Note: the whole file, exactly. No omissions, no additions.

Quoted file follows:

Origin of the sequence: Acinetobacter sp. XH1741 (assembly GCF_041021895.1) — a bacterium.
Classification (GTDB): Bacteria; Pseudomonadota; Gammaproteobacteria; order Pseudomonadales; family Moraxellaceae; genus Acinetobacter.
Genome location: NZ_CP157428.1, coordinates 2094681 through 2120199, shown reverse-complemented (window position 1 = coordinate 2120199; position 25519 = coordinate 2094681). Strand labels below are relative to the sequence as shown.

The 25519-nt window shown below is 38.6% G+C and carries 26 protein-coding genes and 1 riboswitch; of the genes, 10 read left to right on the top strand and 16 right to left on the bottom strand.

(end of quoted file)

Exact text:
Origin of the sequence: Acinetobacter sp. XH1741 (assembly GCF_041021895.1) — a bacterium.
Classification (GTDB): Bacteria; Pseudomonadota; Gammaproteobacteria; order Pseudomonadales; family Moraxellaceae; genus Acinetobacter.
Genome location: NZ_CP157428.1, coordinates 2094681 through 2120199, shown reverse-complemented (window position 1 = coordinate 2120199; position 25519 = coordinate 2094681). Strand labels below are relative to the sequence as shown.

The 25519-nt window shown below is 38.6% G+C and carries 26 protein-coding genes and 1 riboswitch; of the genes, 10 read left to right on the top strand and 16 right to left on the bottom strand.